October 30, 2006


Where do new words come from? This article from MED Magazine helps explain the process in which new words are adopted into everyday language.

“When we feel the lack of a word to express our meaning, there are a number of options available to us. The method most frequently used is affixation - the adding of a prefix, a suffix or both to an existing word to create a longer word that gets our meaning across. This comes naturally to us all from a very early age. It was through affixation that we got the adjective unbelievable. Somebody took the verb believe, added the suffix -able to create the adjective believable and then added the prefix un- to get unbelievable. It filled a gap that was felt in the lexicon and was adopted by others, becoming a common word in the language. Startlingly few new words (or neologisms) are created entirely from scratch, the overwhelming majority are created by recycling old words in this way.”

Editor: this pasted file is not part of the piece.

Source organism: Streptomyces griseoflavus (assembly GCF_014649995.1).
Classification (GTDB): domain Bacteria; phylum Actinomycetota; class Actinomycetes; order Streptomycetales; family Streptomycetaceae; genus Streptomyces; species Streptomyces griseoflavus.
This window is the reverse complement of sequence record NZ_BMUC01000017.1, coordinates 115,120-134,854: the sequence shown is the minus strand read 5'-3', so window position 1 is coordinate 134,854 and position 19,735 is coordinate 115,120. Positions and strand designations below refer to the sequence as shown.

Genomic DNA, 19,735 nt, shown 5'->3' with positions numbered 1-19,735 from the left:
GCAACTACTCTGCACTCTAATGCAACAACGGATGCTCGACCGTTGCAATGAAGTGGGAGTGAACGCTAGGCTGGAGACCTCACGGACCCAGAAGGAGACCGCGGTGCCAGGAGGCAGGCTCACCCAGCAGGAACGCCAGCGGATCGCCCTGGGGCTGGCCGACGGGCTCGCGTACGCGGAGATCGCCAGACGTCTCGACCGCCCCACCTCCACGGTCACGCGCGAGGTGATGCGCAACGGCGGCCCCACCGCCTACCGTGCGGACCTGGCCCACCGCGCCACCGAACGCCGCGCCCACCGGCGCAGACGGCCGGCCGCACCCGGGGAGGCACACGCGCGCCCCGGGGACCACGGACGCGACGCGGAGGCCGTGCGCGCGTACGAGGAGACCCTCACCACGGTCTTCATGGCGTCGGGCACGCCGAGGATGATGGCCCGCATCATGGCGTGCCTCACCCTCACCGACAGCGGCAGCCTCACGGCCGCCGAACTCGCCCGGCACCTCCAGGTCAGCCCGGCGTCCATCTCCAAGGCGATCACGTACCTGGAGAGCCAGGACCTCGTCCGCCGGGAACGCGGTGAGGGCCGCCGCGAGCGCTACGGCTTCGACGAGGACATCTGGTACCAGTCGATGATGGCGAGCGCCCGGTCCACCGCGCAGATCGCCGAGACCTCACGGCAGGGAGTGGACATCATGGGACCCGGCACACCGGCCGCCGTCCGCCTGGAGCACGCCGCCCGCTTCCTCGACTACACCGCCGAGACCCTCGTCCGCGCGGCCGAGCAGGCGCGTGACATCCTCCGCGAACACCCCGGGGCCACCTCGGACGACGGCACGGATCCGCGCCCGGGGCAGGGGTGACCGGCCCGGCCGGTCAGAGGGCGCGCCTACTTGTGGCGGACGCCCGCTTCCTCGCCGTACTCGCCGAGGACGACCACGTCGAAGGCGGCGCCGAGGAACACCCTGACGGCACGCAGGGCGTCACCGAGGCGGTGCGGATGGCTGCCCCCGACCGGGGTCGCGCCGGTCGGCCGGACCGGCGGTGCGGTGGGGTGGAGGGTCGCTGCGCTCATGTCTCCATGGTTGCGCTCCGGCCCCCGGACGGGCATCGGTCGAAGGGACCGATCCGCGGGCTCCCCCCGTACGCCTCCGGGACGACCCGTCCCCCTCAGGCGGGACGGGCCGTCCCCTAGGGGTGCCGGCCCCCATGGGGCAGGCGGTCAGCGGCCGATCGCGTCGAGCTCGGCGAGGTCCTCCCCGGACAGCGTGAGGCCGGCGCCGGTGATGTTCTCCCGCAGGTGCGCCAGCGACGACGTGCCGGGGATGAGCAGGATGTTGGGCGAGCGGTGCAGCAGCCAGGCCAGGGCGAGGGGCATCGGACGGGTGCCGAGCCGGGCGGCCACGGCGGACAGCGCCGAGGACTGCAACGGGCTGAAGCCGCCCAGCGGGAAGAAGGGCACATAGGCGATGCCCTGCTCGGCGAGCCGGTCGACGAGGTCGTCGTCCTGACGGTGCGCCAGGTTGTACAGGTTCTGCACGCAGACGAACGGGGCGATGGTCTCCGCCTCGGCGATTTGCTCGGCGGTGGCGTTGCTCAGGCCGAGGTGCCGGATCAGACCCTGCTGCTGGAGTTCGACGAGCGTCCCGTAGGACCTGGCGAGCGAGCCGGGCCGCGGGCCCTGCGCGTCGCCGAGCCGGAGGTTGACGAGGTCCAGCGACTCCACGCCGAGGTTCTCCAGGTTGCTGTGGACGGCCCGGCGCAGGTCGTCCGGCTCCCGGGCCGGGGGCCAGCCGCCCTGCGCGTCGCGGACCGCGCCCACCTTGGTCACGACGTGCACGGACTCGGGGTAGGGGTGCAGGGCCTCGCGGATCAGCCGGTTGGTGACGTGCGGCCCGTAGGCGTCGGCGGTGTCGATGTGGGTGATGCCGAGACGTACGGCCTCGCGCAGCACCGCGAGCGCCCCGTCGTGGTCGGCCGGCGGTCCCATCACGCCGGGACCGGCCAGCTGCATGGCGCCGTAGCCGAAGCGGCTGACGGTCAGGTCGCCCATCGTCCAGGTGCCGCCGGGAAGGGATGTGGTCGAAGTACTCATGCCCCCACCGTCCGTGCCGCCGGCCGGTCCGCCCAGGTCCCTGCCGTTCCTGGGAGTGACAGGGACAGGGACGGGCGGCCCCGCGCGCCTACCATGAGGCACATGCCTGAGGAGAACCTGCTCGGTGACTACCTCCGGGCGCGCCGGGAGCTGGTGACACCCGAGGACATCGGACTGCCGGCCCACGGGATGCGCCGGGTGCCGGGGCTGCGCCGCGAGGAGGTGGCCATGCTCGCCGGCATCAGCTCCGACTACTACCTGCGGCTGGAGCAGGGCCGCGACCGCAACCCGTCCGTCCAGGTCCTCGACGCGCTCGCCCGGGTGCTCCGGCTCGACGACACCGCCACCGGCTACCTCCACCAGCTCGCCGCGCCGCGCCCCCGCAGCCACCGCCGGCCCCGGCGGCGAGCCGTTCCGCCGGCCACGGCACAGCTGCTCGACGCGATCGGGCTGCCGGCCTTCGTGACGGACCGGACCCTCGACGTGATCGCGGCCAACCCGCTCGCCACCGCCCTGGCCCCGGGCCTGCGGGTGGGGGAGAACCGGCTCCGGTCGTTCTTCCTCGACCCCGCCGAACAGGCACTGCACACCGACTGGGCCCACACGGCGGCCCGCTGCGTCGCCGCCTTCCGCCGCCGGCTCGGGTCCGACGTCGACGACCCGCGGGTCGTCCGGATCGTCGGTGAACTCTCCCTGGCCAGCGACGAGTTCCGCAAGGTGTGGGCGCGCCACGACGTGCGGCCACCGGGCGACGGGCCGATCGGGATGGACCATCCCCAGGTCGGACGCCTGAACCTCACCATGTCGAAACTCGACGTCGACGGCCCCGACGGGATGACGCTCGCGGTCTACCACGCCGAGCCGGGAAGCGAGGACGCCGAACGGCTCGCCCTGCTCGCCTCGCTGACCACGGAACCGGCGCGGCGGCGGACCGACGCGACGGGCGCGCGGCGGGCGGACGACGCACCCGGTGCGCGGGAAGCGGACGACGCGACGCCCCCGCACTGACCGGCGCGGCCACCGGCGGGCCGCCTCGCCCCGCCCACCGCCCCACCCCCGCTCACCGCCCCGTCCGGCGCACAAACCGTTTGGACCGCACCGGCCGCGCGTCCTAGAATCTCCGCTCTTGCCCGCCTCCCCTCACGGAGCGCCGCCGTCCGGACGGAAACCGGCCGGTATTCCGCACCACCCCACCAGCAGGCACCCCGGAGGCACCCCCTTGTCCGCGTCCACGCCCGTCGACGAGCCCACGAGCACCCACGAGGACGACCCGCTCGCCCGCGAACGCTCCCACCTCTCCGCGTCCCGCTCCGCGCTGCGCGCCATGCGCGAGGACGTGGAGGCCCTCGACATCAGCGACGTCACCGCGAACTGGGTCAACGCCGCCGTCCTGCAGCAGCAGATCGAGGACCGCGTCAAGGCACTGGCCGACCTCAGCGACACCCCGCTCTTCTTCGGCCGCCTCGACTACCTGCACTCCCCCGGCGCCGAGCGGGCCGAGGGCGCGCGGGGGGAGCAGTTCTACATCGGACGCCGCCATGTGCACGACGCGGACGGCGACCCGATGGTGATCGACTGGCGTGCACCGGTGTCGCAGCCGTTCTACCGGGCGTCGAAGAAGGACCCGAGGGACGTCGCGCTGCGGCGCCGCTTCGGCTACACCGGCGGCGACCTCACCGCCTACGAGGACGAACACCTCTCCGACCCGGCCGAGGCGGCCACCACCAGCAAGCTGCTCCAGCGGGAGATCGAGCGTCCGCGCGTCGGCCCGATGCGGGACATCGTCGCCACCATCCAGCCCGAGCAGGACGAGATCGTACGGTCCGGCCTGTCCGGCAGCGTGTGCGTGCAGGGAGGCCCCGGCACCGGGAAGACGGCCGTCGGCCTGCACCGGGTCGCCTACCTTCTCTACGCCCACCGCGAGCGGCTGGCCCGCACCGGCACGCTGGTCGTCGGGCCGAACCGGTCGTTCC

By this article, it could be said that "starkish" is an affixation of the word "stark" which according the the Oxford Dictionary means: "devoid of any qualifications or disguise or adornment: 'the blunt truth'; 'the crude facts'.

This in mind, would the correct definition of starkish be "anyone or anything exhibiting a sense of good proportion and taste but with all the 'crap' cut out"? Just leaving/showing the bare essentials necessary to exhibite a sense of good proportion and taste.

1 comment:

Anonymous said...

what about "anyone or anything exhibiting the bare nescessities of good style and taste"